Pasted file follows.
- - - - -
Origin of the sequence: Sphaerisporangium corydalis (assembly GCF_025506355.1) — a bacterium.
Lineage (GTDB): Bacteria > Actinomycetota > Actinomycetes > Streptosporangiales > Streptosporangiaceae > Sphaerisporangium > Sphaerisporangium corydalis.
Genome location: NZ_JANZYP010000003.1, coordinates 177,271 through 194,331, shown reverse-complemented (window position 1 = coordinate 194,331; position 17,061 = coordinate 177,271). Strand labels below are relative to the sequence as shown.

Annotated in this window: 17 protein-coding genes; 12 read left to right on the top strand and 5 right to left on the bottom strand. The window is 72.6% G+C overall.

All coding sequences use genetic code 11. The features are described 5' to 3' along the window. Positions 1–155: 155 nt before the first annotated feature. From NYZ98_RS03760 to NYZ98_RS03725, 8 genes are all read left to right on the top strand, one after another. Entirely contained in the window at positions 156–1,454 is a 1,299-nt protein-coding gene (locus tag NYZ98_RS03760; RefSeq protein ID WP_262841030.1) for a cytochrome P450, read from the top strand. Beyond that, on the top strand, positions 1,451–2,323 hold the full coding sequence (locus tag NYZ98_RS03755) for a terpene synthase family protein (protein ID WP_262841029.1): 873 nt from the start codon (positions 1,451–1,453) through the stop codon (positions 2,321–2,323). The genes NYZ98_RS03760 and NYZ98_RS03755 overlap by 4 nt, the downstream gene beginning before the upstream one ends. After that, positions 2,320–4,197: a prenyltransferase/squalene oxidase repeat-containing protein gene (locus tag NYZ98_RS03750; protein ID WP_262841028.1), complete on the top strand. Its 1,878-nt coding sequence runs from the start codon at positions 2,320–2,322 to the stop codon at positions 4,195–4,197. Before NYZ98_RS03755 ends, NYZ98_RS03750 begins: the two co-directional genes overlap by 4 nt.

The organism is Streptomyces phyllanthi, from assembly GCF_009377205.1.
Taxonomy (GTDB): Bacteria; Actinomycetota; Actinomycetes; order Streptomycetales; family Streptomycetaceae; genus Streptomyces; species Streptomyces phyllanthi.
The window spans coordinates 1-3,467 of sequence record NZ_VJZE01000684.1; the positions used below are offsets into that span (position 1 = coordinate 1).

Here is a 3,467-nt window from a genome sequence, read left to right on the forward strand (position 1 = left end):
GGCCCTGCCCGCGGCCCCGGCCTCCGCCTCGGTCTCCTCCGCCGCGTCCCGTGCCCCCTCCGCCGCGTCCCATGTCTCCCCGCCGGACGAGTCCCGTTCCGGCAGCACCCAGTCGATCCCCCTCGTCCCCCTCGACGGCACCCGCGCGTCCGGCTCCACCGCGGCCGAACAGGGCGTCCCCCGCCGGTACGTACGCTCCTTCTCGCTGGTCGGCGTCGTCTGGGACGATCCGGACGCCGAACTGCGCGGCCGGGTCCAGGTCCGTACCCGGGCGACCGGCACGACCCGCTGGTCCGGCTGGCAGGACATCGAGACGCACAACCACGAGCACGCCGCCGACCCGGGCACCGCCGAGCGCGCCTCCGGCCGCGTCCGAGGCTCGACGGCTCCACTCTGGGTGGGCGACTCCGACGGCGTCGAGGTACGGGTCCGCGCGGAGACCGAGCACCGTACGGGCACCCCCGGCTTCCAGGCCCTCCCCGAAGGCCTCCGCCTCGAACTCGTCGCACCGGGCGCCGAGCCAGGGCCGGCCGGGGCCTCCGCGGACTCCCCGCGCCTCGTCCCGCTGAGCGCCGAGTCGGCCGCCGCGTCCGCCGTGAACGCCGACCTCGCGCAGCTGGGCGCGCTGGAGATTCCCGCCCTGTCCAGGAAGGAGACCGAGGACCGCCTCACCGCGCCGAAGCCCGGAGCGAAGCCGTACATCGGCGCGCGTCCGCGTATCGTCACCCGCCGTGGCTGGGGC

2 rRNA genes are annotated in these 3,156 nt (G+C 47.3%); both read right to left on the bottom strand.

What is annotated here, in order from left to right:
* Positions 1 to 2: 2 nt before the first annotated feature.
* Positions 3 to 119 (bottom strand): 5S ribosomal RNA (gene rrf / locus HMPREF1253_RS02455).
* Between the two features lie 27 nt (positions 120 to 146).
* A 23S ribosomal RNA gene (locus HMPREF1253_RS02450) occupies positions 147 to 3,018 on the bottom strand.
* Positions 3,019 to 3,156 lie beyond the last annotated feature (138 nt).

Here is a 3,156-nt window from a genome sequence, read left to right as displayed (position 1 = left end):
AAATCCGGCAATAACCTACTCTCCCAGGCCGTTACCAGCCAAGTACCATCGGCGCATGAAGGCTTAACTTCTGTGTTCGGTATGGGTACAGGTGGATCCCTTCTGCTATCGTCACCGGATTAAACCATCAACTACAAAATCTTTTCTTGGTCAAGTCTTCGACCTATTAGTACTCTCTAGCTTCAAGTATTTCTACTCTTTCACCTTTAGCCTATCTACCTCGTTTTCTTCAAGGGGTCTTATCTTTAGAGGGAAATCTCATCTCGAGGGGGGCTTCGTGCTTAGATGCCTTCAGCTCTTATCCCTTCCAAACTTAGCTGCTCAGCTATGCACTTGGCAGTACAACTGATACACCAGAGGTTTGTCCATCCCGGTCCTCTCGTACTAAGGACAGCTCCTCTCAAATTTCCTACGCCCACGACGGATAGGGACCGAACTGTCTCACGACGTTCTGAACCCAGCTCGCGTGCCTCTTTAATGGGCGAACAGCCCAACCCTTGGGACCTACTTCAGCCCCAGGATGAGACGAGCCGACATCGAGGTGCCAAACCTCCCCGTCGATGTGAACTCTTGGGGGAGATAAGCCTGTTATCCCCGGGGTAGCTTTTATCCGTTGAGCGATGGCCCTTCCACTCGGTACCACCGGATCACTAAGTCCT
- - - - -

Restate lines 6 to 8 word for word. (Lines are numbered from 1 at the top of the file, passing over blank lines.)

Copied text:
The organism is Streptomyces phyllanthi, from assembly GCF_009377205.1.
Taxonomy (GTDB): Bacteria; Actinomycetota; Actinomycetes; order Streptomycetales; family Streptomycetaceae; genus Streptomyces; species Streptomyces phyllanthi.
The window spans coordinates 1-3,467 of sequence record NZ_VJZE01000684.1; the positions used below are offsets into that span (position 1 = coordinate 1).